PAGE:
Continue further along Ashwell Street, towards Bassingbourn, but halt beside a kissing gate at the side of the byway.  A permissive path leads across an arable field to a dip in the chalk downland. Here, Cambridgeshire County Council has planted Clear Farm Wood, TL 330 427 with the trees still small, and well-fenced against the depredations of rabbits.  Stiles lead in and out of the fences, and the path leads on to the wooded Springs behind Bassingbourn Village College. Continue into the village, to visit Keith Wood, TL 337 428, and Ford Wood, TL334 435.  Both of these attractive woods are becoming quite well established, and blend well with the dog-walking network of paths close to the village.  And finally, off Spring Lane in Bassingbourn at TL 336 435 is a newly-planted strip of woodland, with a “welcome” and an invitation to walk this way. How nice.

Enjoy your walk!

The Woodland Trust – Woods on your Doorstep
We are fans of The Woodland Trust, who acquire valuable tracts of old, established woodland, and plant new woods, with especial emphasis on creating new woodlands near to towns and villages.  These woods are always open to the public – none of this “members only”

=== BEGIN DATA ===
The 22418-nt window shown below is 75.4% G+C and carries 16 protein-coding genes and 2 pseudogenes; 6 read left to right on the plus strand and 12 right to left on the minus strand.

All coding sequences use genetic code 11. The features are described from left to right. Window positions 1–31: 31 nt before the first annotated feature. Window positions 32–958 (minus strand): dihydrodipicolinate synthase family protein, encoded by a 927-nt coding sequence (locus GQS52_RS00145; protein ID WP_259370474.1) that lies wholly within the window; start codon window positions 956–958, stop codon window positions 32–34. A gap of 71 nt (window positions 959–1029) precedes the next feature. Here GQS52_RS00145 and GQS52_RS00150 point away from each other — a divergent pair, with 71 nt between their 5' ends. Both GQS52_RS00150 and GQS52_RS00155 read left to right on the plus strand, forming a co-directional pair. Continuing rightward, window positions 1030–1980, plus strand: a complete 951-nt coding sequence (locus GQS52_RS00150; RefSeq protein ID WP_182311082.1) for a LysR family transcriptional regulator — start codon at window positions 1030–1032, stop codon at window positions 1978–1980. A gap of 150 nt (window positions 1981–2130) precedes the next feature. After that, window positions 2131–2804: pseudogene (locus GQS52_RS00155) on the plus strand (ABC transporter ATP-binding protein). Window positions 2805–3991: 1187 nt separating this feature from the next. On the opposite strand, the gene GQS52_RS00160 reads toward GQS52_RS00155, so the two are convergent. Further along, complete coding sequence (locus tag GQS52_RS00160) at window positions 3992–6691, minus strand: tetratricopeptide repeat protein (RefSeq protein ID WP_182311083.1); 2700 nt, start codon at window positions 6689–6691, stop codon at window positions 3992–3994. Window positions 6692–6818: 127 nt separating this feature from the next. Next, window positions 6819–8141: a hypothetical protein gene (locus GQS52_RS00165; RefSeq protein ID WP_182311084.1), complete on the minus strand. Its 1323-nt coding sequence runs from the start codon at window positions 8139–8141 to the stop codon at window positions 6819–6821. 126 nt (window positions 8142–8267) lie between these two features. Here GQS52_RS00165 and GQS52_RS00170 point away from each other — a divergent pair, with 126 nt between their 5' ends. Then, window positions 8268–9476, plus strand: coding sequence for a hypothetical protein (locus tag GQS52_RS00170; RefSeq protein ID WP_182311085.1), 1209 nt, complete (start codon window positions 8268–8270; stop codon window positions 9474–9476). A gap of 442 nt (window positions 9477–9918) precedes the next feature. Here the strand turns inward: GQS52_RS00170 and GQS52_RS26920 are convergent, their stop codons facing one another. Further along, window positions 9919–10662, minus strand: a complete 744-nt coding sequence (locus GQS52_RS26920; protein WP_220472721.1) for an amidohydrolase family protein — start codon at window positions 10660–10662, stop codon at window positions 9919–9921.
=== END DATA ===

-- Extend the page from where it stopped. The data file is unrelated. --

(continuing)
Continuing the theme of woods in the Cam Valley, here is a brief list of other woods in Cambridgeshire owned and cared for by The Trust.  You can visit them all! Could this be a project for the Autumn? One word of caution – many of these woodlands are young (Y), so don’t expect mature trees (M) here!

Castle Camps Wood, 5.2ha, Landranger 154, TL 627 432…(Y)

Clarks Corner, Babraham,  3.6ha, Landranger 154, TL 496 535

Priory Wood, Burwell, 9 ha, Landranger 154, TL 585 667…(Y)

Reach Wood, 4.6ha, Landranger 154, TL 565 659….(Y)

Toft Wood, 3.4ha, Landranger  154, TL 357 564….(Y)

John’s Wood, Coveney, 0.8ha, Landranger  143, TL 492 824….(Y)

Nine Acre Wood, Haddenham, 3.8ha, Landranger 154, TL 444 723…. (Y)

Townsend Wood, Fordham, 1ha, Landranger 154, TL 627 704….(M)

Archers Wood, Sawtry, 176 ha, Landranger 142, TL 174 810….(M)

Aversley Wood, Sawtry, 61 ha, Landranger 142, TL 158 815….(M)

St Mary’s & Muchwood, Ramsey, 2ha, Landranger 142, TL 293 869….(Y)

Gault Wood, March,  6.6ha, Landranger 143, TL 400 945….(Y)

Wandlebury (new) Wood, 495 535….(Y)

(Ford Wood, Keith Wood, White Ponds Wood, Whitethorn Wood & Tween Towns Wood are mentioned in the preceding article).

Remember, too, you can visit woods in the County owned by Cambridgeshire County Council, such as at Landbeach, and some Wildlife Trust woods, Fulbourn (although some, like Hardwick Wood, are of restricted access).

…..The Lark Valley…..
This is the title of a new book published by The Lark Valley Association, and available from West Stow Country Park, West Stow, Bury St Edmunds, IP28 6HG at £9.95. (ISBN 0 9537360 0 8; 156pp, paperback.)